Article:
Soap Making and Wabi Sabi – The Art of Finding Beauty in Imperfections

Soap Making and Wabi Sabi

Wabi Sabi and Soap Making

What is Wabi Sabi?

It sounds a lot like a sushi condiment, but it’s quite different.

Wabi Sabi is the art of finding beauty in imperfections.
This is a Japanese phrase and is usually related to nature.

I was introduced to Wabi Sabi in a feng shui class about 10 years ago.
I like to think of it as a reminder that our flaws make us beautiful.
It had a huge impact on me and how I relate to life and all its flaws.

I like to think of Wabi Sabi as a reminder that our flaws make us beautiful.

Things like stretch marks from giving birth or a gray hair that sticks up
like an antenna from your head. You’ve earned that gray hair. Beautiful!

Someone may think that a teacup stain on a table is a flaw.
Maybe that stain came from your grandmother’s teacup that she spilled
because she was laughing so hard.
That’s a stain that you don’t want to have removed

That’s Wabi Sabi.

The next time you see something or someone that doesn’t quite fit the mold,
look for the Wabi Sabi,
it makes the world a much more interesting place.
We all have Wabi Sabi.

How does Wabi Sabi relate to soap making?
First of all, if any of you have taken my soap making classes,
we spend a little time talking about what to expect when you cut
into your fresh batch of soap.

I usually mention that you need to get rid of your expectations,
because it will never look like what you were expecting.

Swirls and colors have their own agenda.

You never know what is going to happen or what your soap will look like,
unless you are making a solid colored soap, it will always be a surprise.

During the Christmas season, I created a soap called Autumn Bliss.

The whole mess started out with the essential oil blend.
I wanted a soft Patchouli / lemongrass blend.  I measured the patchouli and added the lemongrass.
It was too strong with lemongrass.
I added a little Cypress, a little Juniper Berry and a few other things including Ylang Ylang.
It came together and I was okay with it.

I gathered a few fall colors for the swirls, walnut hulls being one of the natural colors.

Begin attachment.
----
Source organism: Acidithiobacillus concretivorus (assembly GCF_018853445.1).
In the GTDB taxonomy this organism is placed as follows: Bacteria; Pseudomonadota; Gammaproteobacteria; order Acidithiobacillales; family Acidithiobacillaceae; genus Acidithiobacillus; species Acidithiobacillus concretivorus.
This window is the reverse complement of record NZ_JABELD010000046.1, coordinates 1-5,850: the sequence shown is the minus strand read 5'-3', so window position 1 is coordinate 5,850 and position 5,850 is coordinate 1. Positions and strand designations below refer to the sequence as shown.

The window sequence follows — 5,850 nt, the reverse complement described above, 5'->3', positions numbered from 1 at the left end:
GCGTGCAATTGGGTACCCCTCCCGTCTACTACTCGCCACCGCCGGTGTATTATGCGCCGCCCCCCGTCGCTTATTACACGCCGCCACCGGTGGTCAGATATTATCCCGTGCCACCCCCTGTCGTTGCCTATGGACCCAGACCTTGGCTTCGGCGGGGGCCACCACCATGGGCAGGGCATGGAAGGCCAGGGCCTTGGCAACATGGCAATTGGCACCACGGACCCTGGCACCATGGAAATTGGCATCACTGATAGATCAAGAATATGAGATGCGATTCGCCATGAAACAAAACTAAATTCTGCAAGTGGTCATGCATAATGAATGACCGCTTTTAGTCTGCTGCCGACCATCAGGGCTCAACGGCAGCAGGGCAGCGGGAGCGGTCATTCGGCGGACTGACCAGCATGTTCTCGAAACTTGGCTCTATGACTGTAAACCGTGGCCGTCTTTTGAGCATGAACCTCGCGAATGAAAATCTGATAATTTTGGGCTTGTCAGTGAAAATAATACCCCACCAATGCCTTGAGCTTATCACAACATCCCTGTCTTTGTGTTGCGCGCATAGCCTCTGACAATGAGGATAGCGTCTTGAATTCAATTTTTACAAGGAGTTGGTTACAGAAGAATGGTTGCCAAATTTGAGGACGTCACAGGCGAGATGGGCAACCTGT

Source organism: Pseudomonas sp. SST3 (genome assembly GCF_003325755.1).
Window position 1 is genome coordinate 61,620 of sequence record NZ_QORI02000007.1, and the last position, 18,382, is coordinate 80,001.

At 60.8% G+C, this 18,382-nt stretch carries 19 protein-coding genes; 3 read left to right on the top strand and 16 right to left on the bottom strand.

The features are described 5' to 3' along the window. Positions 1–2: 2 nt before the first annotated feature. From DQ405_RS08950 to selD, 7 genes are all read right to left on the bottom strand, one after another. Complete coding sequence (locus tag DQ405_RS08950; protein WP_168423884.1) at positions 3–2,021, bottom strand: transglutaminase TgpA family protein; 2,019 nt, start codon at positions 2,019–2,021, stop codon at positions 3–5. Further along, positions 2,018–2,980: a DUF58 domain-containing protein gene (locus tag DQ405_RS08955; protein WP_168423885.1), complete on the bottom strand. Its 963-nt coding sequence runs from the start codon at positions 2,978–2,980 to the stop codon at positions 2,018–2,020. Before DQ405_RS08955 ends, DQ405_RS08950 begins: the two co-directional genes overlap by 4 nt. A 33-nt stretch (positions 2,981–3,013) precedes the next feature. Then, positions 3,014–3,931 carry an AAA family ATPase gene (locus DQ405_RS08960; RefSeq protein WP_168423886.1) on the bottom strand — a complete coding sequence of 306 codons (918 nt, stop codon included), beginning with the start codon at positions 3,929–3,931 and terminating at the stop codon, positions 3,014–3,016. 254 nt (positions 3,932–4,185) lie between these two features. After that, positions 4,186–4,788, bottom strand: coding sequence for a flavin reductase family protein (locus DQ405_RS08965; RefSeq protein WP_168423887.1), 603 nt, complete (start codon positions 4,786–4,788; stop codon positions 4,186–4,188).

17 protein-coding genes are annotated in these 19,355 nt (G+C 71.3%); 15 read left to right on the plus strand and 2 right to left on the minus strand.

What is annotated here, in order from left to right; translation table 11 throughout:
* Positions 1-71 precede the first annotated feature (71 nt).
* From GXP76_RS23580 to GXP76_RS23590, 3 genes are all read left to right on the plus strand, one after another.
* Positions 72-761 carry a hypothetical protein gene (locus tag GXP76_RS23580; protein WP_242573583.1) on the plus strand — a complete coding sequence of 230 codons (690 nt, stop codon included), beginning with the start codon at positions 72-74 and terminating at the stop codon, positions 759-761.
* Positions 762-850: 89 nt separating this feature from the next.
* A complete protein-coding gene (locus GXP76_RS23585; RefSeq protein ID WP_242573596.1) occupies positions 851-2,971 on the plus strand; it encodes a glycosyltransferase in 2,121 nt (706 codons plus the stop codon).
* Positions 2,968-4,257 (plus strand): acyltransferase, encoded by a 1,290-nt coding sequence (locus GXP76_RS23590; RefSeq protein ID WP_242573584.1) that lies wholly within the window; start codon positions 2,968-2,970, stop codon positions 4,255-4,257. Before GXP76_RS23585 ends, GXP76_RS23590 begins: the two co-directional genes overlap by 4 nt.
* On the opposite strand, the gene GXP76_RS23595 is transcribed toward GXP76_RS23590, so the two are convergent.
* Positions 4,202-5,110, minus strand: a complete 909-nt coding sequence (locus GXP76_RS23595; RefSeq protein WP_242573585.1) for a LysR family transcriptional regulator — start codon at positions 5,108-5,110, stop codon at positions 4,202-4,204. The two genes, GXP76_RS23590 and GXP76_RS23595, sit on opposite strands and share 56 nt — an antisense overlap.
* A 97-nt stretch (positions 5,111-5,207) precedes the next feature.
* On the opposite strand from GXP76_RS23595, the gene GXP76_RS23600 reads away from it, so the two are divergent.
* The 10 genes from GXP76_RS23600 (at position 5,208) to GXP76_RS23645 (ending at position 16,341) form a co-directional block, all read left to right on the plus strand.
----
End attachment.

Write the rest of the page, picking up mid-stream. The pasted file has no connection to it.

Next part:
I poured and blended the colors in the batch and made two batches (44 bars).
When I went to cut it, I didn’t see what I was hoping for.

The soap had a very yellow tone because of the lemongrass. I wanted a beige tone.
I decided to take it to the shows anyways.
It would be a good backup soap to break up the big sellers and for when I sell out of a few other soaps.

Autumn Bliss was the very first to sell out at the first show of the season.

I have received several emails from those who bought this Wabi Sabi soap and want more.

I’m so glad I wrote every detail down.

The essential oil blend, the natural colors, and the weights of all ingredients.

Soap Making and Wabi Sabi

Here is the Autumn Bliss

For those of you who are waiting for it,  I will have it ready in another six weeks.

I know it’s not always a good idea to assume what others consider beautiful.

My opinions are completely different because my perspective is different.

The flaws I see in this soap are beautiful to others.

Are you giving your Wabi Sabi Soap a chance to shine?

Do you have a batch that doesn’t fit your expectations?  Maybe you should just see what happens.

This is a good time for all of us to let go of looking for perfection.

Maybe perfection is meant for big box stores, but I don’t think

it has a place in either natural handmade soap or in our lives.

It’s time to get it out there, both our ideas and our products.

Let the sun shine on it
and maybe with a little fixing or a little bit of Juniper Berry and Ylang Ylang,
it can turn into something marvelous.

One thing that has been holding me back from blogging has to do with Wabi Sabi.
I will begin to write a blog and find it to be not as interesting as I would like.

The blog topic wasn’t perfect and it wasn’t beautiful.

I never completed it or posted it.

I’m realizing now that avoiding blogging because my
topic isn’t a show stopper is not exactly opening the door to being creative.
In fact it shuts that door even tighter.

If you have something that is holding you back be aware
that it might be holding a lot of other things back with it.

It’s okay to be a little vulnerable, make a few mistakes.

We all have Wabi Sabi.

Time to embrace it!

Happy Soaping Everyone


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  1. Rene, I find your blog inspirational and thought provoking. I need to relax with my soap and let it take where and let it take me on a journey.

  2. What a powerful and timely message. You’re so right about being able to see the beauty in our less-than-perfect projects (what is “perfect” anyway?). I think that most people like handmade soaps because they aren’t mass produced. There is an artistry in handmade items that really make those imperfections shine!

  3. I just want to say thank you. That is the way I love to look at things and people anyway but never heard it put that way & never really thought of it for soap at all. But cutting soap is always like Christmas morning as a kid.. you never know what you are going to get until you “open” it! Very exciting! Thank You again 🙂

  4. Oh my ! I really enjoyed your blog on Wabi Sabi. Thank you the reminder and encouragement….to look for beauty, not only in our soaps but everything in this world.

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